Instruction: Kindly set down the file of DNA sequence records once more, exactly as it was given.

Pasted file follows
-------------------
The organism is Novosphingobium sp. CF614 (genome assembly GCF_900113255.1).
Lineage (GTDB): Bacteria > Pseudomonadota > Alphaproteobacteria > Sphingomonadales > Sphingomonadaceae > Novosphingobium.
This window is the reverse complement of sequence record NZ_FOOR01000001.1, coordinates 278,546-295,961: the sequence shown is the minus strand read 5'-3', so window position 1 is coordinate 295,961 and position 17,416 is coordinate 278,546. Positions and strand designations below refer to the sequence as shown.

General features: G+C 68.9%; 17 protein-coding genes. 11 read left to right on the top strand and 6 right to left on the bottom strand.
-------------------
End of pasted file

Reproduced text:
The organism is Novosphingobium sp. CF614 (genome assembly GCF_900113255.1).
Lineage (GTDB): Bacteria > Pseudomonadota > Alphaproteobacteria > Sphingomonadales > Sphingomonadaceae > Novosphingobium.
This window is the reverse complement of sequence record NZ_FOOR01000001.1, coordinates 278,546-295,961: the sequence shown is the minus strand read 5'-3', so window position 1 is coordinate 295,961 and position 17,416 is coordinate 278,546. Positions and strand designations below refer to the sequence as shown.

General features: G+C 68.9%; 17 protein-coding genes. 11 read left to right on the top strand and 6 right to left on the bottom strand.